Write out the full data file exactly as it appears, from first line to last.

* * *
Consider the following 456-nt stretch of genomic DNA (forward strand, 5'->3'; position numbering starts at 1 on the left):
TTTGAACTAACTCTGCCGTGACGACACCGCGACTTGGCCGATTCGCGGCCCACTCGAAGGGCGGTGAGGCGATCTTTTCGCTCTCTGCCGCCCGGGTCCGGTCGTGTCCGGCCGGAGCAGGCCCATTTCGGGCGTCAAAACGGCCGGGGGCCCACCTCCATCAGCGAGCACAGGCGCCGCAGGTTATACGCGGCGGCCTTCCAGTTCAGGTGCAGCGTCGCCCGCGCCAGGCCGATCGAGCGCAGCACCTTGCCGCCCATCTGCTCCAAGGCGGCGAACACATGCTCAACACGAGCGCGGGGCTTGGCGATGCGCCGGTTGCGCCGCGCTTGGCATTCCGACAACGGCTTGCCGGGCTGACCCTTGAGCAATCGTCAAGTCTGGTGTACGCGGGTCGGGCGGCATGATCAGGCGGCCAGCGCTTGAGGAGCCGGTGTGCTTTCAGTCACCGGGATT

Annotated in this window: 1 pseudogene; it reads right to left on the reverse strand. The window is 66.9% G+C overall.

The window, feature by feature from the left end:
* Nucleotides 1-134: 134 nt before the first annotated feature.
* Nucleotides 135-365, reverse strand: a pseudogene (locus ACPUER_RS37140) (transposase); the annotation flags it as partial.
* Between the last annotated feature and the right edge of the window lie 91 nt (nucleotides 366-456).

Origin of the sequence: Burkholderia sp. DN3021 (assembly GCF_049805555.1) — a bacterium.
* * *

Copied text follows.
Consider the following 456-nt stretch of genomic DNA (forward strand, 5'->3'; position numbering starts at 1 on the left):
TTTGAACTAACTCTGCCGTGACGACACCGCGACTTGGCCGATTCGCGGCCCACTCGAAGGGCGGTGAGGCGATCTTTTCGCTCTCTGCCGCCCGGGTCCGGTCGTGTCCGGCCGGAGCAGGCCCATTTCGGGCGTCAAAACGGCCGGGGGCCCACCTCCATCAGCGAGCACAGGCGCCGCAGGTTATACGCGGCGGCCTTCCAGTTCAGGTGCAGCGTCGCCCGCGCCAGGCCGATCGAGCGCAGCACCTTGCCGCCCATCTGCTCCAAGGCGGCGAACACATGCTCAACACGAGCGCGGGGCTTGGCGATGCGCCGGTTGCGCCGCGCTTGGCATTCCGACAACGGCTTGCCGGGCTGACCCTTGAGCAATCGTCAAGTCTGGTGTACGCGGGTCGGGCGGCATGATCAGGCGGCCAGCGCTTGAGGAGCCGGTGTGCTTTCAGTCACCGGGATT

Annotated in this window: 1 pseudogene; it reads right to left on the reverse strand. The window is 66.9% G+C overall.

The window, feature by feature from the left end:
* Nucleotides 1-134: 134 nt before the first annotated feature.
* Nucleotides 135-365, reverse strand: a pseudogene (locus ACPUER_RS37140) (transposase); the annotation flags it as partial.
* Between the last annotated feature and the right edge of the window lie 91 nt (nucleotides 366-456).

Origin of the sequence: Burkholderia sp. DN3021 (assembly GCF_049805555.1) — a bacterium.